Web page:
Writing a Literature Review
What is a literature review?
A literature review is an account of what has been published on a topic by accredited scholars and researchers. Often part of the introduction to a larger piece of writing, such as a research report or thesis, the literature review expresses and evaluates the qualities of the information that has already been established about a topic.
How do I do this?
As a piece of scholarly writing, a good literature review is characterized by 1) good organization (divide your discussion into sections that present themes or trends on the topic); 2) clear focus (all literature should clearly and directly relate to your thesis or research question); 3) a combination of what is and is not known about the topic (not merely a summary or list of sources); 4) the identification of areas of controversy in the literature; and 5) the formulation of questions that need further research.
Possible questions to ask about each book or article you include in your literature review:
- Has the author formulated a problem/issue?
- Is it clearly defined? Is its significance (scope, severity, relevance) clearly established?
- Could the problem have been approached more effectively from another perspective?
- What is the author's research orientation (e.g., interpretive, scientific, combination)?
- What is the author's theoretical framework (e.g., psychological, developmental, feminist)?
- What is the relationship between the theoretical and research perspectives?
- Has the author evaluated the literature relevant to the problem/issue? Does the author include literature taking positions she or he does not agree with?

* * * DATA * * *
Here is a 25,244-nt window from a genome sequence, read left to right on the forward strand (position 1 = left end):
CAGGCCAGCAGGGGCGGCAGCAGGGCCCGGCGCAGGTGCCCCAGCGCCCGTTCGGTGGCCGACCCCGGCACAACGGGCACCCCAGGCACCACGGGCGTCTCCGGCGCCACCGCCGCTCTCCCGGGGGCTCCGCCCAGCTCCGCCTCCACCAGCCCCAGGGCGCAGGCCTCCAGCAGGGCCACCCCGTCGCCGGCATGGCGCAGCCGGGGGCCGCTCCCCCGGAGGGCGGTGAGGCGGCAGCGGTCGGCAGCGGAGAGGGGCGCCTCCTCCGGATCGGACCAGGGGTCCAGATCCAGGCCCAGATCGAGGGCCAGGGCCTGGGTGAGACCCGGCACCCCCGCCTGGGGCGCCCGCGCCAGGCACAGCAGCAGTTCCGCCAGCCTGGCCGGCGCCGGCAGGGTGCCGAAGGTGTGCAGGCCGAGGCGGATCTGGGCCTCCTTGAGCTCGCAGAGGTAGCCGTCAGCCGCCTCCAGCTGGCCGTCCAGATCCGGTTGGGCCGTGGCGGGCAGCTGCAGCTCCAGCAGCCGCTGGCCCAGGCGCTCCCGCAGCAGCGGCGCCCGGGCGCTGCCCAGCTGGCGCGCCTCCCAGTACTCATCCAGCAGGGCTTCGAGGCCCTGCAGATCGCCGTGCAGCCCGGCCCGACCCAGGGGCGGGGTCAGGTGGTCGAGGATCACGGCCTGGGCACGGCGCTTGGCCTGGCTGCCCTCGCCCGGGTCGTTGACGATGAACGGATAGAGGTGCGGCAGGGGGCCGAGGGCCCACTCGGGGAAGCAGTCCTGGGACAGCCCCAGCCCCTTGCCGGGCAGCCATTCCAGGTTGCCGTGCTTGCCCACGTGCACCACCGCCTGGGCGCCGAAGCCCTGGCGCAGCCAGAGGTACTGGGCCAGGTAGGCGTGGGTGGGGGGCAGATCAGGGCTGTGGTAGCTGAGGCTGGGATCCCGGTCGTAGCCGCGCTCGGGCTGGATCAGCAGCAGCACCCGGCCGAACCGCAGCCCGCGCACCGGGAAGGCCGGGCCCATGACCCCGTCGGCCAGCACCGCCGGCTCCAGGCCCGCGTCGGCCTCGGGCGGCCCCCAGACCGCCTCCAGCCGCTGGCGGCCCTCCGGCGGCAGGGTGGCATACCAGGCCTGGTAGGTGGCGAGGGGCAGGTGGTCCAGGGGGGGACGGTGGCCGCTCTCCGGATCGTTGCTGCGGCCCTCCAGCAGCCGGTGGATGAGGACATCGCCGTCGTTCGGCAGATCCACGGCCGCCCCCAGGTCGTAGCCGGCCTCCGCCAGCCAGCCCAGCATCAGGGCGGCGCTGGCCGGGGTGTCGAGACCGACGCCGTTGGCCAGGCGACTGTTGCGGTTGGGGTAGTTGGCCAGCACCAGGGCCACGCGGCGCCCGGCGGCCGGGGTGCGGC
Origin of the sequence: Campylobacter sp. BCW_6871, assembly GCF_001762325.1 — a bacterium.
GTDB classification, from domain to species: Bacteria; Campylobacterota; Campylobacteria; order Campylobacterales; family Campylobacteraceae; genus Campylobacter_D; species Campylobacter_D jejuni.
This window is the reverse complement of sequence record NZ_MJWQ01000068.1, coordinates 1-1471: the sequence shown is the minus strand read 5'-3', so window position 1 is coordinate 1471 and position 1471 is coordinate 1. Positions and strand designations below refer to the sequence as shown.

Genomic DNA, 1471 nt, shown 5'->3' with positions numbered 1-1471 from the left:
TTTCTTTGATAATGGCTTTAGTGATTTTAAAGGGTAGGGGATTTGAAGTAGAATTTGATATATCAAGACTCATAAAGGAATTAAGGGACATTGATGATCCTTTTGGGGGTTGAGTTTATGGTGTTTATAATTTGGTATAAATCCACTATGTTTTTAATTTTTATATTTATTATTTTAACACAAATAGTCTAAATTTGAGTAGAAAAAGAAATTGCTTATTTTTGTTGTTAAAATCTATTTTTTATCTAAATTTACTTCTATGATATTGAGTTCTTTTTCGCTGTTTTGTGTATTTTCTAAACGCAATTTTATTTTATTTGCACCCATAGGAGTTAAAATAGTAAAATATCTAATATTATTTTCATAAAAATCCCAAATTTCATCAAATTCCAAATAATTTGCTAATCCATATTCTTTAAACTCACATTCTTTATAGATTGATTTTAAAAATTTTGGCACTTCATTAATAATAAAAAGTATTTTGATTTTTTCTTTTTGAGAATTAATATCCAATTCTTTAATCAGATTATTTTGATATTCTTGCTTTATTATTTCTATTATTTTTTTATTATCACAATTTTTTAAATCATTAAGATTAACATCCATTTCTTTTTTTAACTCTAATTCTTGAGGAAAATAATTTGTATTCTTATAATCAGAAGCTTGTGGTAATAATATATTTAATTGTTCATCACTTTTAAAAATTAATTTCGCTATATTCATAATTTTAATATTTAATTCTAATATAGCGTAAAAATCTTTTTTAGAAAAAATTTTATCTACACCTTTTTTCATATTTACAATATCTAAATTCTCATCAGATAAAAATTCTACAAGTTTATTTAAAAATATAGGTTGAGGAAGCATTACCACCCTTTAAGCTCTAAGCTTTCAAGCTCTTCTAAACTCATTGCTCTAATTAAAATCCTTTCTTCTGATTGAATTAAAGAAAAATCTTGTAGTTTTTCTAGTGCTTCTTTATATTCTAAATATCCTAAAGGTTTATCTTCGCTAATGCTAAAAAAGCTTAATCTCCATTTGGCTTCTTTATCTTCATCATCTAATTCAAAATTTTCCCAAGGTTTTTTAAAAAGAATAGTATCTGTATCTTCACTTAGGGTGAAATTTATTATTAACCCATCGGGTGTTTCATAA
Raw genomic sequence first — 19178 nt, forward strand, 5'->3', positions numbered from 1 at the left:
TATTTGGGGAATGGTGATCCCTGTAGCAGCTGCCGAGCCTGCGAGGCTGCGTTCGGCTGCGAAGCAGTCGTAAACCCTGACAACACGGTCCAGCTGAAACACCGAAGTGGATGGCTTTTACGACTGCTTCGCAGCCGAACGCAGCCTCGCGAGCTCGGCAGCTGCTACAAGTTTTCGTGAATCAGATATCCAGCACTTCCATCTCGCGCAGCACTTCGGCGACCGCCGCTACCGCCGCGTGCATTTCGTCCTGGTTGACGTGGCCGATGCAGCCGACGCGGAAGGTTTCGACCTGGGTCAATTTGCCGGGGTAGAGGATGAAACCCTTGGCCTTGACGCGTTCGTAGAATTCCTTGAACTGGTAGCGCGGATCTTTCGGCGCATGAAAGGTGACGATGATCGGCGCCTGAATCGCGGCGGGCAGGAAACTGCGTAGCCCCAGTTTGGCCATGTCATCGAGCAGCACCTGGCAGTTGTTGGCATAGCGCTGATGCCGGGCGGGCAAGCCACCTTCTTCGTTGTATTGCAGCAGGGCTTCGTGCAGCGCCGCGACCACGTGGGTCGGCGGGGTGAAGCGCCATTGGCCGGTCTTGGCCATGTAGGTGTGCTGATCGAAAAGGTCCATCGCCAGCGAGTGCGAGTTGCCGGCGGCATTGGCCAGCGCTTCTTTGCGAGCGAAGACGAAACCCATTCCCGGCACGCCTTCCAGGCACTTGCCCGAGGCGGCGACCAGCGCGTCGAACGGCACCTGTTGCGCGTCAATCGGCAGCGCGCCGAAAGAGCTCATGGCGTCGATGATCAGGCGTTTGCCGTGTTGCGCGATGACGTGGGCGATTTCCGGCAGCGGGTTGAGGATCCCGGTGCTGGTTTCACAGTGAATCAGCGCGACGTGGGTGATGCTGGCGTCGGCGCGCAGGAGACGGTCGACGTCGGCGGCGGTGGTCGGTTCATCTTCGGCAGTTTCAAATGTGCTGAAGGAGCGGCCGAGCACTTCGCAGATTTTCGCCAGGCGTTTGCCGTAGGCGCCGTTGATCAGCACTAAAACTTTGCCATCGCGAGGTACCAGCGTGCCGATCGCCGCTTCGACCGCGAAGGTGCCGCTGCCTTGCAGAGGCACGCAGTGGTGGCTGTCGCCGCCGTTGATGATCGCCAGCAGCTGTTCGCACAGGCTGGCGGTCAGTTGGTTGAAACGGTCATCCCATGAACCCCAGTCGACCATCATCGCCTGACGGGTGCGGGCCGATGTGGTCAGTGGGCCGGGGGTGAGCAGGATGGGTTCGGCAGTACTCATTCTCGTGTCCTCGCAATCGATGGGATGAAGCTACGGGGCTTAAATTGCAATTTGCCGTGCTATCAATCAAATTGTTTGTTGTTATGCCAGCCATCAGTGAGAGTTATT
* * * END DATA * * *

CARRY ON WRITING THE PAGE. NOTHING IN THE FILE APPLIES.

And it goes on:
- In a research study, how good are the basic components of the study design (e.g., population, intervention, outcome)? How accurate and valid are the measurements? Is the analysis of the data accurate and relevant to the research question? Are the conclusions valid based upon the data and analysis?
- In material written for a popular demographic, does the author use appeals to emotion, one-sided examples, or rhetorically-charged language and tone? Is there an objective basis to the reasoning, or is the author merely "proving" what he or she already believes?
- How does the author structure the argument? Can you "deconstruct" the flow of the argument to see whether or where it breaks down logically (e.g., in establishing cause-effect relationships)?
- In what ways does this book or article contribute to our understanding of the problem under study, and in what ways is it useful for practice? What are the strengths and limitations?
- How does this book or article relate to the specific thesis or question I am developing?
Adapted by Katherine Harrison from the following source(s):
Univ. of Toronto http://www.writing.utoronto.ca/advice/specific-types-of-writing/literature-review
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